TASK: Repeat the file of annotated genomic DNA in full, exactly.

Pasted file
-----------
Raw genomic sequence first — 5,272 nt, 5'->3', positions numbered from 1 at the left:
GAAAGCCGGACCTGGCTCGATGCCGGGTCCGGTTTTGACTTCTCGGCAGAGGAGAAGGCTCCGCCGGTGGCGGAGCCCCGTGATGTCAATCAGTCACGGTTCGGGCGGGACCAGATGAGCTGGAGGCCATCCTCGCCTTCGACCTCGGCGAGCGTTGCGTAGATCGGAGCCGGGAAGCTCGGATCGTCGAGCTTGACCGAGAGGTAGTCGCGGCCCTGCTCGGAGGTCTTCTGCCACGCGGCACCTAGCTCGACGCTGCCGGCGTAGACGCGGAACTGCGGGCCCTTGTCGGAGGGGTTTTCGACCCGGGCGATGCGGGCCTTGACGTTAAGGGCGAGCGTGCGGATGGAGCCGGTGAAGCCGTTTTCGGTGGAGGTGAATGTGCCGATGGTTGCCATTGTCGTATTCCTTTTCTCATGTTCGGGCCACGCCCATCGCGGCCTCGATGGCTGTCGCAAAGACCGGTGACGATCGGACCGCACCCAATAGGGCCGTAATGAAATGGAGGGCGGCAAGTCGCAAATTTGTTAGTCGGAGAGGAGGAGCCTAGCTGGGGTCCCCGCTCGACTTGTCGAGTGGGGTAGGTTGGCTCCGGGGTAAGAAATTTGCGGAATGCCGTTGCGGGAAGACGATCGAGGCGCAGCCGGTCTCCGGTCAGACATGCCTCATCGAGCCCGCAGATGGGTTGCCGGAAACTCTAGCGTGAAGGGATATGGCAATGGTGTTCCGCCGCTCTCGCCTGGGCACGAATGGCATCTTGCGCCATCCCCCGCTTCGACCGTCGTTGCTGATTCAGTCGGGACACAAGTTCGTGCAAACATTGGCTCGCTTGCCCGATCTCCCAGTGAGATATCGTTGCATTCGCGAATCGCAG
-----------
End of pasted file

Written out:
Raw genomic sequence first — 5,272 nt, 5'->3', positions numbered from 1 at the left:
GAAAGCCGGACCTGGCTCGATGCCGGGTCCGGTTTTGACTTCTCGGCAGAGGAGAAGGCTCCGCCGGTGGCGGAGCCCCGTGATGTCAATCAGTCACGGTTCGGGCGGGACCAGATGAGCTGGAGGCCATCCTCGCCTTCGACCTCGGCGAGCGTTGCGTAGATCGGAGCCGGGAAGCTCGGATCGTCGAGCTTGACCGAGAGGTAGTCGCGGCCCTGCTCGGAGGTCTTCTGCCACGCGGCACCTAGCTCGACGCTGCCGGCGTAGACGCGGAACTGCGGGCCCTTGTCGGAGGGGTTTTCGACCCGGGCGATGCGGGCCTTGACGTTAAGGGCGAGCGTGCGGATGGAGCCGGTGAAGCCGTTTTCGGTGGAGGTGAATGTGCCGATGGTTGCCATTGTCGTATTCCTTTTCTCATGTTCGGGCCACGCCCATCGCGGCCTCGATGGCTGTCGCAAAGACCGGTGACGATCGGACCGCACCCAATAGGGCCGTAATGAAATGGAGGGCGGCAAGTCGCAAATTTGTTAGTCGGAGAGGAGGAGCCTAGCTGGGGTCCCCGCTCGACTTGTCGAGTGGGGTAGGTTGGCTCCGGGGTAAGAAATTTGCGGAATGCCGTTGCGGGAAGACGATCGAGGCGCAGCCGGTCTCCGGTCAGACATGCCTCATCGAGCCCGCAGATGGGTTGCCGGAAACTCTAGCGTGAAGGGATATGGCAATGGTGTTCCGCCGCTCTCGCCTGGGCACGAATGGCATCTTGCGCCATCCCCCGCTTCGACCGTCGTTGCTGATTCAGTCGGGACACAAGTTCGTGCAAACATTGGCTCGCTTGCCCGATCTCCCAGTGAGATATCGTTGCATTCGCGAATCGCAG